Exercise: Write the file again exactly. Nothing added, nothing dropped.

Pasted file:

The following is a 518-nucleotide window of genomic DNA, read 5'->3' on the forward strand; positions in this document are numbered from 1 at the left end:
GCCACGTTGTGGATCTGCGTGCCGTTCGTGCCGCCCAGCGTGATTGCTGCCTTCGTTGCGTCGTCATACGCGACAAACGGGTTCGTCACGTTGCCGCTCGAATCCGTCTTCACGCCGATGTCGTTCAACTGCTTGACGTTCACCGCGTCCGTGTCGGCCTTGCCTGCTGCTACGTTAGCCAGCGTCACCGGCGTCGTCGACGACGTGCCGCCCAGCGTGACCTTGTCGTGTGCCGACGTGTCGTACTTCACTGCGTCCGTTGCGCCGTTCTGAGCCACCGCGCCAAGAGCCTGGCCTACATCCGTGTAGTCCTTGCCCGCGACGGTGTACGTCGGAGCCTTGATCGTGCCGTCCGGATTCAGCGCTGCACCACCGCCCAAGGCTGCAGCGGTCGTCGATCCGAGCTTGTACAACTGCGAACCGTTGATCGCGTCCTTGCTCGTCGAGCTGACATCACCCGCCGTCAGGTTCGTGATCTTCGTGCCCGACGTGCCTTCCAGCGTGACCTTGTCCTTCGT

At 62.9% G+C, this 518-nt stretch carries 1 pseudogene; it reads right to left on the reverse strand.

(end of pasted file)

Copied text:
The following is a 518-nucleotide window of genomic DNA, read 5'->3' on the forward strand; positions in this document are numbered from 1 at the left end:
GCCACGTTGTGGATCTGCGTGCCGTTCGTGCCGCCCAGCGTGATTGCTGCCTTCGTTGCGTCGTCATACGCGACAAACGGGTTCGTCACGTTGCCGCTCGAATCCGTCTTCACGCCGATGTCGTTCAACTGCTTGACGTTCACCGCGTCCGTGTCGGCCTTGCCTGCTGCTACGTTAGCCAGCGTCACCGGCGTCGTCGACGACGTGCCGCCCAGCGTGACCTTGTCGTGTGCCGACGTGTCGTACTTCACTGCGTCCGTTGCGCCGTTCTGAGCCACCGCGCCAAGAGCCTGGCCTACATCCGTGTAGTCCTTGCCCGCGACGGTGTACGTCGGAGCCTTGATCGTGCCGTCCGGATTCAGCGCTGCACCACCGCCCAAGGCTGCAGCGGTCGTCGATCCGAGCTTGTACAACTGCGAACCGTTGATCGCGTCCTTGCTCGTCGAGCTGACATCACCCGCCGTCAGGTTCGTGATCTTCGTGCCCGACGTGCCTTCCAGCGTGACCTTGTCCTTCGT

At 62.9% G+C, this 518-nt stretch carries 1 pseudogene; it reads right to left on the reverse strand.